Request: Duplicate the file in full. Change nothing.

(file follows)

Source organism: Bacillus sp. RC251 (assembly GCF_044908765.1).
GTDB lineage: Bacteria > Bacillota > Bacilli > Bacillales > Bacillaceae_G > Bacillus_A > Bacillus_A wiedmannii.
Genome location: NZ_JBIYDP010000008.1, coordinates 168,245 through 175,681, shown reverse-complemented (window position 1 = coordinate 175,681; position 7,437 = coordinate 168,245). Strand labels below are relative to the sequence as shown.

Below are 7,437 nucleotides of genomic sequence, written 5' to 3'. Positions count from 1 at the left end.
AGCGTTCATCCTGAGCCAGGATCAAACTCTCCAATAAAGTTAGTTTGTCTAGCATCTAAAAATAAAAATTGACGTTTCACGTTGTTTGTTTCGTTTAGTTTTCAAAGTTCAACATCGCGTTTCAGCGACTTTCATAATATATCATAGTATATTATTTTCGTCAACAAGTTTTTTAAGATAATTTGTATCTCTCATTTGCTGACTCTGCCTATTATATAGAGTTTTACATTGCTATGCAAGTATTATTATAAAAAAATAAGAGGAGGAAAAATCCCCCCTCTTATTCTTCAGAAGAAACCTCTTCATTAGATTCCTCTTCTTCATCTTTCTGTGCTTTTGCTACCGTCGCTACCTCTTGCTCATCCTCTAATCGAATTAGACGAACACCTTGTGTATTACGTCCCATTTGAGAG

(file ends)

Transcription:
Source organism: Bacillus sp. RC251 (assembly GCF_044908765.1).
GTDB lineage: Bacteria > Bacillota > Bacilli > Bacillales > Bacillaceae_G > Bacillus_A > Bacillus_A wiedmannii.
Genome location: NZ_JBIYDP010000008.1, coordinates 168,245 through 175,681, shown reverse-complemented (window position 1 = coordinate 175,681; position 7,437 = coordinate 168,245). Strand labels below are relative to the sequence as shown.

Below are 7,437 nucleotides of genomic sequence, written 5' to 3'. Positions count from 1 at the left end.
AGCGTTCATCCTGAGCCAGGATCAAACTCTCCAATAAAGTTAGTTTGTCTAGCATCTAAAAATAAAAATTGACGTTTCACGTTGTTTGTTTCGTTTAGTTTTCAAAGTTCAACATCGCGTTTCAGCGACTTTCATAATATATCATAGTATATTATTTTCGTCAACAAGTTTTTTAAGATAATTTGTATCTCTCATTTGCTGACTCTGCCTATTATATAGAGTTTTACATTGCTATGCAAGTATTATTATAAAAAAATAAGAGGAGGAAAAATCCCCCCTCTTATTCTTCAGAAGAAACCTCTTCATTAGATTCCTCTTCTTCATCTTTCTGTGCTTTTGCTACCGTCGCTACCTCTTGCTCATCCTCTAATCGAATTAGACGAACACCTTGTGTATTACGTCCCATTTGAGAG